Moyses Hall, Bury St Edmunds
Moyses Hall, Bury St Edmunds

A Grade I listed building, Moyses Hall was a merchant's house, built around 1180, which makes it one of the oldest domestic buildings in England still in use, and a rare surviving example of Norman domestic architecture. The oldest parts of the Hall are the south and west walls, which are original 12th-century construction, while most of the remainder is Tudor, with some Victorian restoration.
A lock of Mary Tudor's hair
A lock of Mary Tudor's hair

The Hall

The name 'Moyses' refers to a long-held belief that the Hall was built by a Jewish merchant, or served as a synagogue, but a more likely tale is that it was erected as a dwelling for scholars associated with the Abbey, and as a part-time pilgrim's hostelry.

The house was built with a first-floor hall and solar, or private family chamber. The ground floor was used for business premises and storage. It is built in two sections, each with a gabled frontage looking onto the street.

The most obvious Norman features are the ground floor windows, but these are, in fact, Victorian inserts and are not original. Two first floor windows are original, however. There is a clock turret, but this was added by famed Victorian architect George Gilbert Scott during a 19th Century remodelling.

The Moyses Hall Museum

Over its long life, Moyses Hall has seen use as a dwelling, an inn, a gaol, and a police station, before becoming the home to a museum of local life. The museum features collections of clocks and watches finds from the Abbey, clothing and textiles, prints, paintings, displays on the Suffolk Regiment, and other aspects of local heritage.

There is even a locket containing the hair of Mary Tudor, sister of Henry VIII, who is buried at St Mary's church. There is a special display on the Red Barn Murder, a local crime which was a huge scandal in the 1820s.

Moyses Hall is one of several historic buildings clustered around Cornhill and Buttermarket (others including the Art Gallery, designed by Robert Adam, and the Victorian Corn Market).


The Hall is very easy to find, standing at the west end of Buttermarket. It is well signposted for pedestrians. There is no easy on-street parking, but there are several pay and display car parks within 5-10 minutes easy walking distance.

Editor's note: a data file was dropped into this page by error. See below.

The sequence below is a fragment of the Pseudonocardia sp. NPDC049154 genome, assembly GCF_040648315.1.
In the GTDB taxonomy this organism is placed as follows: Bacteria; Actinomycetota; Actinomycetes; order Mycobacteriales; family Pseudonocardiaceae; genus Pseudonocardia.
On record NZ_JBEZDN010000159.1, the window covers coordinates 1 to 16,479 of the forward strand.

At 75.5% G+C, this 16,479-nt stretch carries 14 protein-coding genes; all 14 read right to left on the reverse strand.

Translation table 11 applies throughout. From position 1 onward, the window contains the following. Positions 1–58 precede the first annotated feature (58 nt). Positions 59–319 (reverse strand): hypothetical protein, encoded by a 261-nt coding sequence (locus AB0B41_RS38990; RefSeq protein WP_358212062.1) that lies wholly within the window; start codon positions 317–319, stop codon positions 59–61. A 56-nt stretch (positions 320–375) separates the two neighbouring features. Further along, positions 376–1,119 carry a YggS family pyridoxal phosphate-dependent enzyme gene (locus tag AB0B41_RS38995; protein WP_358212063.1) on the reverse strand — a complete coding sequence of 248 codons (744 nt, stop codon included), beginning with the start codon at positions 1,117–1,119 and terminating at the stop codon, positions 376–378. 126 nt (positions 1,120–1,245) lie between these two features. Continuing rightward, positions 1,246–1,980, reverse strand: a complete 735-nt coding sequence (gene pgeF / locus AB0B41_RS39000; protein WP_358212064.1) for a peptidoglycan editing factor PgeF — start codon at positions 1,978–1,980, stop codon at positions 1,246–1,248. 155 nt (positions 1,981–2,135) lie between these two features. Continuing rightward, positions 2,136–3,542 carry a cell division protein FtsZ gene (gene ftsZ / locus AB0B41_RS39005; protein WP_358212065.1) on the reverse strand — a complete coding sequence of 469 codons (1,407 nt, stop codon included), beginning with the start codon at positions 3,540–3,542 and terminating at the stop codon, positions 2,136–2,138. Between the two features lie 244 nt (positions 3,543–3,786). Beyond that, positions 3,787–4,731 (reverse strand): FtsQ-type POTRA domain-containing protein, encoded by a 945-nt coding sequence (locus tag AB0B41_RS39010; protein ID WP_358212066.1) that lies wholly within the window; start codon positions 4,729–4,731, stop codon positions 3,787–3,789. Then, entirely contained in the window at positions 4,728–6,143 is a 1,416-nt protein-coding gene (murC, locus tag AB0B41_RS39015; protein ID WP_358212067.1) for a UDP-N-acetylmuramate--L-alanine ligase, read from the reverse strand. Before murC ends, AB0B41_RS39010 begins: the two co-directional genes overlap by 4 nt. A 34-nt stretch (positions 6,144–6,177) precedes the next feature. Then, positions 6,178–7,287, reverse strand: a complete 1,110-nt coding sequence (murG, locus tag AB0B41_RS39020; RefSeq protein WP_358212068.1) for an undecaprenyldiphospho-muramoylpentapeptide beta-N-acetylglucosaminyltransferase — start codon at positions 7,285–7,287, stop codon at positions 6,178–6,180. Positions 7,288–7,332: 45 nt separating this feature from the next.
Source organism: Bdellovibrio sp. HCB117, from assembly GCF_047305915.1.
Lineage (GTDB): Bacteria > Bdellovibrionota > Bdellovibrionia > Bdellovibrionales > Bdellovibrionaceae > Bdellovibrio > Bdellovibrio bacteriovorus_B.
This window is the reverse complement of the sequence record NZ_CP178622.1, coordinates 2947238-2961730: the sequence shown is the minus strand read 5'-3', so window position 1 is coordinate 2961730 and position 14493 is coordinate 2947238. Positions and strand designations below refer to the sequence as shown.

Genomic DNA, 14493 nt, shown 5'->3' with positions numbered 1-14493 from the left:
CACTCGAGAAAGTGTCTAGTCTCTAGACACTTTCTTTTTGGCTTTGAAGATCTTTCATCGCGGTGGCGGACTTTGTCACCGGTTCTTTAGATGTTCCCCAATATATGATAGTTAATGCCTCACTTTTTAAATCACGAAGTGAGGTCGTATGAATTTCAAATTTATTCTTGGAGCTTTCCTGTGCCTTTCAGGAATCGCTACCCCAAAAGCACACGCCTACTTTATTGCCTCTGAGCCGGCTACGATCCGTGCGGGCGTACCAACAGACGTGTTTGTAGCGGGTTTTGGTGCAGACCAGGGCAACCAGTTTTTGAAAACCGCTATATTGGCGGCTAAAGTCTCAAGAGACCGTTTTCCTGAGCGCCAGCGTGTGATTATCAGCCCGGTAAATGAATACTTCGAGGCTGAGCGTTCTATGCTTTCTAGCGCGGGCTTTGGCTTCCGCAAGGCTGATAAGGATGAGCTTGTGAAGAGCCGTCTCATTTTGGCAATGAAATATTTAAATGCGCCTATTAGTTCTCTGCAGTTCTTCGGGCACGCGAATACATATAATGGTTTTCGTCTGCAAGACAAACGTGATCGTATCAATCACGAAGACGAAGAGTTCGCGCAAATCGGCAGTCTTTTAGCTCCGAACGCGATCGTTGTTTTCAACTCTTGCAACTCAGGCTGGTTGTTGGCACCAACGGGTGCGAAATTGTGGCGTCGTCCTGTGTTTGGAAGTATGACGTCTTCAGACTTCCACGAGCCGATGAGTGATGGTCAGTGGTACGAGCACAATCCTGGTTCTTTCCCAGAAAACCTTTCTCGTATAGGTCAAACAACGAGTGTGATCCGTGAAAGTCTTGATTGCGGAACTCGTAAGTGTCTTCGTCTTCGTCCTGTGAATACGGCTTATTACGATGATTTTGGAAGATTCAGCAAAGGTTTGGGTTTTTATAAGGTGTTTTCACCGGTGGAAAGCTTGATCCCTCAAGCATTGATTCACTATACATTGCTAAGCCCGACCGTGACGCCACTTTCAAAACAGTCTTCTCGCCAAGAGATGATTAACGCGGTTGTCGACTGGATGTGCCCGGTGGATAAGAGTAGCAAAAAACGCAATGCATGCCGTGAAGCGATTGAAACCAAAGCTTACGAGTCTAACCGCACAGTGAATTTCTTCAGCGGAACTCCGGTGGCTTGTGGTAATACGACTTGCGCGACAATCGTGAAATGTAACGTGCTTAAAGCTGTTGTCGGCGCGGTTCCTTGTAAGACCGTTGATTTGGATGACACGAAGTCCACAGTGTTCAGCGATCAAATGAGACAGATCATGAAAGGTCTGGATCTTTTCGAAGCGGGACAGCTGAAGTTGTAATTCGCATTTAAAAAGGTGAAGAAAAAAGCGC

Bust of William Corder's head in the Red Barn Murder display
Bust of William Corder's
head in the
Red Barn Murder display

You enter the building into an atmospheric vaulted chamber, supported on large Norman pillars. We visited on a blistering hot summer day in June and found to our delight that the interior of the Hall was cool and comfortable; a welcome respite from the weather outside. The receptionist was extremely helpful and gave us a fascinating account of the Hall's history and how it developed as a museum. Opposite the reception area is a display on the Abbey and other medieval finds, including a huge broadsword found at the Battle of Fornham (1173).

Another highlight is a lock of Mary Tudor's hair. Mary was Henry VIII's favourite sister. she married Louis XIII of France and later married Charles Brandon, Duke of Suffolk. She was buried in the Abbey, then reinterred in St Mary's church after the Abbey was dissolved by her brother.

Also on the ground floor is a large exhibition devoted to Crime and Punishment. The highlight here is a display on the Red Barn Murder, with objects used during the murder investigation and memorabilia produced as 'souvenirs' that catered to the huge interest in the case.

The most unusual item is a plaster cast of William Corder's head. Corder was the man accused of murdering Maria Marten in 1827 as the couple prepared to elope from their village of Polstead to Ipswich. The cast of his head was made in support of the fashionable concept of phrenology, the theory that the shape of a person's skull could predict their behaviour and character.

One of the most interesting exhibits is a large display of historic clocks, from longcase clocks made locally to a set of superb 17th-century automaton clocks made in Augsburg, Germany.

Moyses Hall is like Dr Who's Tardis; it seems huge on the inside, much larger than you would imagine from the exterior. You think you've reached the end only to realise there's much more to explore. It seems fitting that there is a full-sized replica of the Tardis on the first-floor landing.